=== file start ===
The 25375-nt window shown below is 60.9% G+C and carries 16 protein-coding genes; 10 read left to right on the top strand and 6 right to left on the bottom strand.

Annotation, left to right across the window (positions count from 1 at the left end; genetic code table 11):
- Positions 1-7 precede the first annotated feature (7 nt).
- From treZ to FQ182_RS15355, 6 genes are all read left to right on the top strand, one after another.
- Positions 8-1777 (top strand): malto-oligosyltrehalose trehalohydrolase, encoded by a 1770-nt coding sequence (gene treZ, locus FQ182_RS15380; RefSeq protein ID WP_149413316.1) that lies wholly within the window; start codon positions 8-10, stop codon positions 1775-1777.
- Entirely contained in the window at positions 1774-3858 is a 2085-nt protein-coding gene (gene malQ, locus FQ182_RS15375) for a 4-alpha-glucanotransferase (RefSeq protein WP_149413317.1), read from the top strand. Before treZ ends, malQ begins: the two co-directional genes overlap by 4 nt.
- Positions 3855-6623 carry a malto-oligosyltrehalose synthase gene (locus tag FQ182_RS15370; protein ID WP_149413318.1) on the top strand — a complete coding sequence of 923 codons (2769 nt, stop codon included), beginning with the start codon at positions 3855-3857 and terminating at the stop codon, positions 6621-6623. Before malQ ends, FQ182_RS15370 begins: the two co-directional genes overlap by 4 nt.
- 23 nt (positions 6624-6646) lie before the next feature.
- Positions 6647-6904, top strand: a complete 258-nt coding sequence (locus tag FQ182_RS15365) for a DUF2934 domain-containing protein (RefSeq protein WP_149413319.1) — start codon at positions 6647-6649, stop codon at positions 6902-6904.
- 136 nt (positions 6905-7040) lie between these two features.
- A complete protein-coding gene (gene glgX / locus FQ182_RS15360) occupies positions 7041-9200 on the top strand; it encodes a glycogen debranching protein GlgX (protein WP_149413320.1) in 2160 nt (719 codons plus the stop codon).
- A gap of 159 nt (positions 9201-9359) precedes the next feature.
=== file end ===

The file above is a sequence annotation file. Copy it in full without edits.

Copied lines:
The 25375-nt window shown below is 60.9% G+C and carries 16 protein-coding genes; 10 read left to right on the top strand and 6 right to left on the bottom strand.

Annotation, left to right across the window (positions count from 1 at the left end; genetic code table 11):
- Positions 1-7 precede the first annotated feature (7 nt).
- From treZ to FQ182_RS15355, 6 genes are all read left to right on the top strand, one after another.
- Positions 8-1777 (top strand): malto-oligosyltrehalose trehalohydrolase, encoded by a 1770-nt coding sequence (gene treZ, locus FQ182_RS15380; RefSeq protein ID WP_149413316.1) that lies wholly within the window; start codon positions 8-10, stop codon positions 1775-1777.
- Entirely contained in the window at positions 1774-3858 is a 2085-nt protein-coding gene (gene malQ, locus FQ182_RS15375) for a 4-alpha-glucanotransferase (RefSeq protein WP_149413317.1), read from the top strand. Before treZ ends, malQ begins: the two co-directional genes overlap by 4 nt.
- Positions 3855-6623 carry a malto-oligosyltrehalose synthase gene (locus tag FQ182_RS15370; protein ID WP_149413318.1) on the top strand — a complete coding sequence of 923 codons (2769 nt, stop codon included), beginning with the start codon at positions 3855-3857 and terminating at the stop codon, positions 6621-6623. Before malQ ends, FQ182_RS15370 begins: the two co-directional genes overlap by 4 nt.
- 23 nt (positions 6624-6646) lie before the next feature.
- Positions 6647-6904, top strand: a complete 258-nt coding sequence (locus tag FQ182_RS15365) for a DUF2934 domain-containing protein (RefSeq protein WP_149413319.1) — start codon at positions 6647-6649, stop codon at positions 6902-6904.
- 136 nt (positions 6905-7040) lie between these two features.
- A complete protein-coding gene (gene glgX / locus FQ182_RS15360) occupies positions 7041-9200 on the top strand; it encodes a glycogen debranching protein GlgX (protein WP_149413320.1) in 2160 nt (719 codons plus the stop codon).
- A gap of 159 nt (positions 9201-9359) precedes the next feature.